There are a few key statutes of limitations for a premises liability claim in Georgia. Although not every statute of limitations will be relevant to you, knowing some of the basics can help. Relevant statutes of limitations that may apply to a premises liability case in Georgia include the following:
- Official Code of Georgia Annotated (OCGA) §9-3-33 outlines a general statute of limitations for personal injury claims, including those related to premises liability. It states that you have two years to file a lawsuit in most cases.
- OCGA §36-33-5 relates to filing a claim against a municipality. It states that you have six months to initiate the process.
- OCGA §36-11-1 outlines the time you have to file a lawsuit against a Georgia county, which is one year.
- OCGA §50-21-26 relates to claims made against the State of Georgia. If you need to pursue this type of premises liability claim, you have one year to do so from the date of the incident.
When you have a lawyer working on your side, they will help you identify the relevant statute of limitations that applies to your case in the State of Georgia. They will also examine any other state-specific laws that may be pertinent to your circumstances. Some federal laws may also come into play.
Personal Injuries and Premises Liability
When a property owner fails to maintain their property properly, they put their visitors at risk of personal injury. The most common types of accidents that result in premises liability cases are slip and falls. These incidents may result from a lack of yard or building maintenance, low lighting, unmarked wet floors, and similar factors.
As the Centers for Disease Control and Prevention (CDC) reports, more than 800,000 hospitalizations occur each year due to a fall that results in a head or hip injury. Property owners are responsible for addressing concerns that may lead to such injuries. If you or a loved one suffered an accident due to a property owner’s negligence or misconduct, you may be able to seek compensation.
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Other Statutes May Apply in a Georgia Premises Liability Case
Before you can pursue any compensation that may be available to you, you need to understand state laws that may become relevant. This may include a statute of limitations, as well as other personal injury laws, such as the following:
- OCGA §51-3-1 states that property owners owe anyone invited to their property a duty of care. If a property owner invited you to their home or place of business and their negligence caused you personal injuries, they may be liable for your medical bills, lost wages, and other recoverable damages.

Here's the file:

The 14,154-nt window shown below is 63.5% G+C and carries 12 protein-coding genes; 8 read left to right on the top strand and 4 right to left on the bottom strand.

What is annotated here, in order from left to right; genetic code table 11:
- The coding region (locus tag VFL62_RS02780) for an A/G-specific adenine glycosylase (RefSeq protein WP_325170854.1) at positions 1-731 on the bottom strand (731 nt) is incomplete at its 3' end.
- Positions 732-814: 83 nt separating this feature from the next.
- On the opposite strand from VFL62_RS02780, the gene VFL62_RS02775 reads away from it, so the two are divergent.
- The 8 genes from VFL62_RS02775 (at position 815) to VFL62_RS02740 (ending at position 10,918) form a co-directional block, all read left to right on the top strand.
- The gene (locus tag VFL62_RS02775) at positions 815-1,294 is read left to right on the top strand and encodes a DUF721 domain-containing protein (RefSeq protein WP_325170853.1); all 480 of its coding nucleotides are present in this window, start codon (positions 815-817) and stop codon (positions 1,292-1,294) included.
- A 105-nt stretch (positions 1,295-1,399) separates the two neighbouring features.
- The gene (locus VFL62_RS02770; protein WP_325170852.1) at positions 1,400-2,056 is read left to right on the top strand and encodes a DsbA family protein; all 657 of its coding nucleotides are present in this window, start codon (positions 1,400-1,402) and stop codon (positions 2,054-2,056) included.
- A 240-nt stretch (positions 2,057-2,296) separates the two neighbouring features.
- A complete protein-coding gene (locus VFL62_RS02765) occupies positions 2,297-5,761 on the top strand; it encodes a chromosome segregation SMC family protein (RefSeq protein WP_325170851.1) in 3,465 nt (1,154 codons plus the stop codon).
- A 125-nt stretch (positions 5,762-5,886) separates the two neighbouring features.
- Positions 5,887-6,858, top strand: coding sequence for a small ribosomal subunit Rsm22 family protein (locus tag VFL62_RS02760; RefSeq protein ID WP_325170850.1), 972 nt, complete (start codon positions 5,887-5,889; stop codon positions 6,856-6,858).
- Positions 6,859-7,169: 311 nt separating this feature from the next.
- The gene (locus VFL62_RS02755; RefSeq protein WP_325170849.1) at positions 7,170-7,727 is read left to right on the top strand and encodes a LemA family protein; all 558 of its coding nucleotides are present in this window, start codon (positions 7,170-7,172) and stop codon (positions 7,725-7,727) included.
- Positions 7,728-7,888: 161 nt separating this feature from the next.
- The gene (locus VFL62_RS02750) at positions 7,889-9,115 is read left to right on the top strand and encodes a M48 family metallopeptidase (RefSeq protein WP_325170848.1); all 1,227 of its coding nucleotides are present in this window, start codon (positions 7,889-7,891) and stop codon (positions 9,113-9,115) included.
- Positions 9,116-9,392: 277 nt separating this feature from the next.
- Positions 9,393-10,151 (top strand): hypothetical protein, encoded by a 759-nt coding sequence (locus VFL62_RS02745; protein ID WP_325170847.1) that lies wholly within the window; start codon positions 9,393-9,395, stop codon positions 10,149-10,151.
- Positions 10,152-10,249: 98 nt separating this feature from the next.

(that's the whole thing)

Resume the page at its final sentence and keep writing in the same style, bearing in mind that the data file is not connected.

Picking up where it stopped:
- OCGA §51-3-2 shows that licensees deserve a similar duty of care when visiting a property.
- OCGA §51-3-3 presents a bit of an exception, as it shows that anyone who is trespassing on a piece of personal property is not owed the duty of care. In these cases, the only duty of the property owner is to avoid causing “a willful or wanton injury.”
How an Attorney Can Help You Navigate the Statute of Limitations in Georgia
When you have a lawyer working on your side, they will identify the statute of limitations that applies to your case and work to build a claim within that time frame. If you received an invitation to a property from its owner and they violated their duty of care, you may be eligible to recover compensation.
Legal teams, property owners, and insurance companies often get involved in these situations, which can become hectic for you if you are stuck in the middle. When you have a lawyer working on your behalf, they will take care of any communications with other parties who were involved in the incident.
This can help to take some of the pressure off of you and your loved ones so that you can focus on getting back to your day to day life. A lawyer will keep you updated as your case progresses. They will also work to recover any forms of compensation you may qualify for in a premises liability case.
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Contact Bader Scott Injury Lawyers Today
A range of statutes of limitations may apply to your premises liability claim in Georgia. Interpreting various state, federal, and local laws is often confusing when you are dealing with the fallout of a premises liability incident. You do not have to confront these issues on your own.
If you are confused about your deadline to file a lawsuit and other laws that may apply to your case, it may be time to request help from an attorney. The legal team at Bader Scott Injury Lawyers can be there to stand up and lead the pursuit of justice on your behalf.
We will work to establish any liable parties, negotiate for a settlement, and fight to obtain any forms of financial compensation that the negligent property owner may owe you.
Contact our office today to learn more by calling us at (404) 888-8888.